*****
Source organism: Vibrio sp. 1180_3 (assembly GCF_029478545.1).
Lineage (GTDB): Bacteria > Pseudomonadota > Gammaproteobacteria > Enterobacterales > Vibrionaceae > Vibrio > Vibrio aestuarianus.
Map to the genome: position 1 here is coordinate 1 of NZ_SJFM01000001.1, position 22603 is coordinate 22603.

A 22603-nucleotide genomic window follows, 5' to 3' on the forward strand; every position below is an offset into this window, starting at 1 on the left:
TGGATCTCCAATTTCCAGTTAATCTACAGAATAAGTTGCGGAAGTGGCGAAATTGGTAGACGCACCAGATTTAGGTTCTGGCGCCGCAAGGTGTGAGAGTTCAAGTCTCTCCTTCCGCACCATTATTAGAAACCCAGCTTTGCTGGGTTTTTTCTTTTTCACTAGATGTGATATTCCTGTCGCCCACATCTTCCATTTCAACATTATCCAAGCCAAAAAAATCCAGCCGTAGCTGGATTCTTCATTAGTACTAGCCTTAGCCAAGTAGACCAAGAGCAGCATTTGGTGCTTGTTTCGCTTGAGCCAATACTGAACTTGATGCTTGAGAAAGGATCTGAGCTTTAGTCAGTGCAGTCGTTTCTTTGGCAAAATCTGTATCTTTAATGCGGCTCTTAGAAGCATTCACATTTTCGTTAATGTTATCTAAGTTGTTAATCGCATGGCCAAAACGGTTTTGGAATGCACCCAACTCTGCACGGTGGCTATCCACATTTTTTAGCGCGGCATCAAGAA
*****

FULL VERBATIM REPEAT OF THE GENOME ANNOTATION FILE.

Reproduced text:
Source organism: Vibrio sp. 1180_3 (assembly GCF_029478545.1).
Lineage (GTDB): Bacteria > Pseudomonadota > Gammaproteobacteria > Enterobacterales > Vibrionaceae > Vibrio > Vibrio aestuarianus.
Map to the genome: position 1 here is coordinate 1 of NZ_SJFM01000001.1, position 22603 is coordinate 22603.

A 22603-nucleotide genomic window follows, 5' to 3' on the forward strand; every position below is an offset into this window, starting at 1 on the left:
TGGATCTCCAATTTCCAGTTAATCTACAGAATAAGTTGCGGAAGTGGCGAAATTGGTAGACGCACCAGATTTAGGTTCTGGCGCCGCAAGGTGTGAGAGTTCAAGTCTCTCCTTCCGCACCATTATTAGAAACCCAGCTTTGCTGGGTTTTTTCTTTTTCACTAGATGTGATATTCCTGTCGCCCACATCTTCCATTTCAACATTATCCAAGCCAAAAAAATCCAGCCGTAGCTGGATTCTTCATTAGTACTAGCCTTAGCCAAGTAGACCAAGAGCAGCATTTGGTGCTTGTTTCGCTTGAGCCAATACTGAACTTGATGCTTGAGAAAGGATCTGAGCTTTAGTCAGTGCAGTCGTTTCTTTGGCAAAATCTGTATCTTTAATGCGGCTCTTAGAAGCATTCACATTTTCGTTAATGTTATCTAAGTTGTTAATCGCATGGCCAAAACGGTTTTGGAATGCACCCAACTCTGCACGGTGGCTATCCACATTTTTTAGCGCGGCATCAAGAA